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Press Release

Only a quarter of Pension Trustee Boards currently independently review governance, ahead of looming legal requirement

June 8, 2021

Pension Board and Trustee Consulting|Pensions Corporate Consulting

LONDON, June 8, 2021 – A report by Willis Towers Watson finds that the pensions industry has some way to go in order to meet the Pensions Regulator’s (TPR’s) proposed new list of governance expectations.

The new Combined Code, currently undergoing consultation, is expected to require all schemes with 100 or more members to carry out an assessment of their risk, governance and effectiveness practices at least annually. It will also require schemes to appoint an independent reviewer of their governance and risk management practices.

But Willis Towers Watson’s recent Trustee Governance Survey* reveals that only half of trustee boards currently review their effectiveness annually, and just over a quarter (29%) use some form of external validation.

Jenny Gibbons, pensions governance lead at Willis Towers Watson, said: “Reviewing the effectiveness of your trustee board and wider governance is a journey that’s well worth travelling. We know that better governance leads to better outcomes – for schemes, sponsors and members – and it is better to start this process now, rather than wait for the Combined Code to make it mandatory.”

We know that better governance leads to better outcomes – for schemes, sponsors and members – and it is better to start this process now, rather than wait for the Combined Code to make it mandatory.”

Jenny Gibbons | Pensions Governance Lead

It’s positive to see that, according to the latest industry-wide survey, most trustees feel their board performed well against the governance and logistical challenges over the last year – with around 80% reporting good engagement in meetings and appropriate contingency plans. Over 90% were comfortable with the responsiveness of the trustee board to urgent issues over this challenging period; a real-life test of continuity planning.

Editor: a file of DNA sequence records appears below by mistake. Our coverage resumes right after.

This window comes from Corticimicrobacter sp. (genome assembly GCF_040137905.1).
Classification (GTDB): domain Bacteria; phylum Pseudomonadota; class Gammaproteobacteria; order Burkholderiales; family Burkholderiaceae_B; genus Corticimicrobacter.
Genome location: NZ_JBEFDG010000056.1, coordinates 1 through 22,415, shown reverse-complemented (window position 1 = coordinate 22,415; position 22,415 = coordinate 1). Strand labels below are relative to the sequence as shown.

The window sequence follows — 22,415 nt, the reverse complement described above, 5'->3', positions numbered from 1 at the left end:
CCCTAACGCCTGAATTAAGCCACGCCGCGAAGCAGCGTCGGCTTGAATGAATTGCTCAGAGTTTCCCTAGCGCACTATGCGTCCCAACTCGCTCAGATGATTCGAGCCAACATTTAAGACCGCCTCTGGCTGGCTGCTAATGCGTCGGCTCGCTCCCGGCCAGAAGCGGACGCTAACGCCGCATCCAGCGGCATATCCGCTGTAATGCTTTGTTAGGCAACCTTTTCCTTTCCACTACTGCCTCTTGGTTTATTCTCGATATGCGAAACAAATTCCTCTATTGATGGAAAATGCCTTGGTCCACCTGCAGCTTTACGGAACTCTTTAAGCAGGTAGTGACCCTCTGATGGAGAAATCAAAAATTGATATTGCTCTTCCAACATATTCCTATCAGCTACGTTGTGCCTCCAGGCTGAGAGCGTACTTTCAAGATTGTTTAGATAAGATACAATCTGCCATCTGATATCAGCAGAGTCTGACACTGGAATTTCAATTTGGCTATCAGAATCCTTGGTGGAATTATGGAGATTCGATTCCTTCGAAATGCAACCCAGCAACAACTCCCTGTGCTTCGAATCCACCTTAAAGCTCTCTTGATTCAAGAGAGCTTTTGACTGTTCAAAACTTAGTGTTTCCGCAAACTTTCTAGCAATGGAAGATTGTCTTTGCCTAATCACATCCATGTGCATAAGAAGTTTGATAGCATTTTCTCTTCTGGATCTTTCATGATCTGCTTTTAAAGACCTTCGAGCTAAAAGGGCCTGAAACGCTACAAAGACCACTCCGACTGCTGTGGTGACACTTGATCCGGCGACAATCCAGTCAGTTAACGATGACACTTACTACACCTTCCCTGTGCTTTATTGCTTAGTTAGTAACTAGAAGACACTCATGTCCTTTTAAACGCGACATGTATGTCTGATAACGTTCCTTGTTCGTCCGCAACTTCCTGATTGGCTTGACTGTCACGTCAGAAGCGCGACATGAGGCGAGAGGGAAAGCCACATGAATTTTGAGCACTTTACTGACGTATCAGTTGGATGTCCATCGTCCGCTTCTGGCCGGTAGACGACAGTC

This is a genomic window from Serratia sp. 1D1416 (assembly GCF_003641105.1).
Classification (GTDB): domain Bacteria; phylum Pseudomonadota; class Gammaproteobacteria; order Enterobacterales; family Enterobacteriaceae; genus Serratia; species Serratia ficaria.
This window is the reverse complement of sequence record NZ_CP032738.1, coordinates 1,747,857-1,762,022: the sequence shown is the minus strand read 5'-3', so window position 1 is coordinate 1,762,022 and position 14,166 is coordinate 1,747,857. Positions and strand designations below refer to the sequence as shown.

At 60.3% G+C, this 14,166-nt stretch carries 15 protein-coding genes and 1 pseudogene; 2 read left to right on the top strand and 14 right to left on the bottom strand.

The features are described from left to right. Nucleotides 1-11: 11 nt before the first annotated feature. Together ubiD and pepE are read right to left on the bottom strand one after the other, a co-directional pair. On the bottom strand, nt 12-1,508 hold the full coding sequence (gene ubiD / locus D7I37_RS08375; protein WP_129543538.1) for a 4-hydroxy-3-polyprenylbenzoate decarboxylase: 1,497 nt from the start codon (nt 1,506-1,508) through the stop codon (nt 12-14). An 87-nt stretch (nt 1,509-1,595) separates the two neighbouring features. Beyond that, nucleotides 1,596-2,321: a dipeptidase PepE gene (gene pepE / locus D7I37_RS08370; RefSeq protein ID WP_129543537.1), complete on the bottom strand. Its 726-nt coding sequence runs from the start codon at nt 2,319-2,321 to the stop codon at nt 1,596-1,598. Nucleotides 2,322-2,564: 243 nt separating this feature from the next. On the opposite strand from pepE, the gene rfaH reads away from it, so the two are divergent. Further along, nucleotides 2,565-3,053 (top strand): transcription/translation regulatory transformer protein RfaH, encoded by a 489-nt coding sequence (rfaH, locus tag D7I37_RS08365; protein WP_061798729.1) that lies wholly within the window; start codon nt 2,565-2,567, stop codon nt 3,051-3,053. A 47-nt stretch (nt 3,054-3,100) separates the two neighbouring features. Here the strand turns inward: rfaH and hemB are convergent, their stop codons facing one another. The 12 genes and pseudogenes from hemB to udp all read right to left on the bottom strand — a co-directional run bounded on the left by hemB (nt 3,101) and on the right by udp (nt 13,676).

Furthermore, technology is beginning to come of age for pension scheme trustee boards – 85% of respondents felt well supported by technology during and in-between meetings throughout the pandemic. There is also evidence that the use of technology is beginning to shift from ‘monitoring and tracking’ (54%) to automated triggers that aid decision making (56%); a forward-looking approach.

“Capturing this technology momentum in the way schemes are run in a post-lockdown world will be key to agile and effective decision-making which, after all, is at the heart of what good governance is striving for,” said Gibbons.

Independent Professional Trustees

The survey reveals that, for many schemes, Independent Professional Trustees (IPTs) have also had an important impact in improving governance and effective decision making. Particularly when 73% believe the role of trustee has significantly more risk attached to it now, and 65% say their role as trustee has become more difficult.

The survey goes further, validating the value IPTs bring to their schemes, with 88%** of those schemes that have an Independent Professional Trustee asserting that all schemes should have one.